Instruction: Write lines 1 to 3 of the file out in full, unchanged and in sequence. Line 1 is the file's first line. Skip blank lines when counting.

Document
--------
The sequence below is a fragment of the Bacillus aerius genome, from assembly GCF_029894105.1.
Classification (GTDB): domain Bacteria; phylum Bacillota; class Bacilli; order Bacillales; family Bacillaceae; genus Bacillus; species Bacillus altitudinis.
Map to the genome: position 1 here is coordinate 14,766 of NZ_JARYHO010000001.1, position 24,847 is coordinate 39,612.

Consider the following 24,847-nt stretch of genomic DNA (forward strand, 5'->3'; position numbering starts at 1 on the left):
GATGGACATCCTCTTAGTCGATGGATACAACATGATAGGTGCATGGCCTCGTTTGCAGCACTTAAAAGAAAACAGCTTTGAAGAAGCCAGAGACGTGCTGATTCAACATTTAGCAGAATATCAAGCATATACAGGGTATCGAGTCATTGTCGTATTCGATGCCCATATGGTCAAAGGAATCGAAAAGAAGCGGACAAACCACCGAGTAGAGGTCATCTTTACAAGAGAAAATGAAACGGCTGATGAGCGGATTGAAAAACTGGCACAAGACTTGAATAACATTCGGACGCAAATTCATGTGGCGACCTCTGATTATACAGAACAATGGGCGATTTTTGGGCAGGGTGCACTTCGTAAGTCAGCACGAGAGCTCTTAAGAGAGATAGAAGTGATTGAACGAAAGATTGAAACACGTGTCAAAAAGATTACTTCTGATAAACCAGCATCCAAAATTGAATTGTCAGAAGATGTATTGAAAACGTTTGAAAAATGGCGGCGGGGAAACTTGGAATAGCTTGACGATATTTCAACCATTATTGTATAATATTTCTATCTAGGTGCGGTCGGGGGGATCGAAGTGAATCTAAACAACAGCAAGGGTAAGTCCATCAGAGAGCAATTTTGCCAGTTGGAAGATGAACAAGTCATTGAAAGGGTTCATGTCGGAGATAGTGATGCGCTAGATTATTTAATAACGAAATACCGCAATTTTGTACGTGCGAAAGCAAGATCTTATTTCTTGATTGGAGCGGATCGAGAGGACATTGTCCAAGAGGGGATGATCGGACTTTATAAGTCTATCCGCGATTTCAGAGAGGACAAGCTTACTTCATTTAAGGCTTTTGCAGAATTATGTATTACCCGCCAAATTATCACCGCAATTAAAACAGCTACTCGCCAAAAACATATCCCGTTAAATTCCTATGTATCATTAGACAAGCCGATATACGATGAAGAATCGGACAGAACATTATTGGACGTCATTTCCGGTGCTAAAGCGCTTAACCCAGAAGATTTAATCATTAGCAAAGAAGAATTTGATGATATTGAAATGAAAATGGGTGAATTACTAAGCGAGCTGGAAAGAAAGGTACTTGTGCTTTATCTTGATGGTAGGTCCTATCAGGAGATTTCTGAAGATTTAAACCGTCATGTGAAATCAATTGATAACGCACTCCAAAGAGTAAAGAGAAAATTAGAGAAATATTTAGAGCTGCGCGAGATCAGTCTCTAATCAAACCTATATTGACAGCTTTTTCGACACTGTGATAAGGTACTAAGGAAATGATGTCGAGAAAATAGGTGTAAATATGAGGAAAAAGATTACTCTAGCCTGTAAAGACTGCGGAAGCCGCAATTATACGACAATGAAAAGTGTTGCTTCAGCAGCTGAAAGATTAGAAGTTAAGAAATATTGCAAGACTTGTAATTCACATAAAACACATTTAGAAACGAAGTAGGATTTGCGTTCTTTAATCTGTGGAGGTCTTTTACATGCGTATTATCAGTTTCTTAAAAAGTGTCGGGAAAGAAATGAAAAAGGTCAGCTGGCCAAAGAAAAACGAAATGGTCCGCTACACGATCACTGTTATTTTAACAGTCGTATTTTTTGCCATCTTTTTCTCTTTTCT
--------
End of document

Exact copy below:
The sequence below is a fragment of the Bacillus aerius genome, from assembly GCF_029894105.1.
Classification (GTDB): domain Bacteria; phylum Bacillota; class Bacilli; order Bacillales; family Bacillaceae; genus Bacillus; species Bacillus altitudinis.
Map to the genome: position 1 here is coordinate 14,766 of NZ_JARYHO010000001.1, position 24,847 is coordinate 39,612.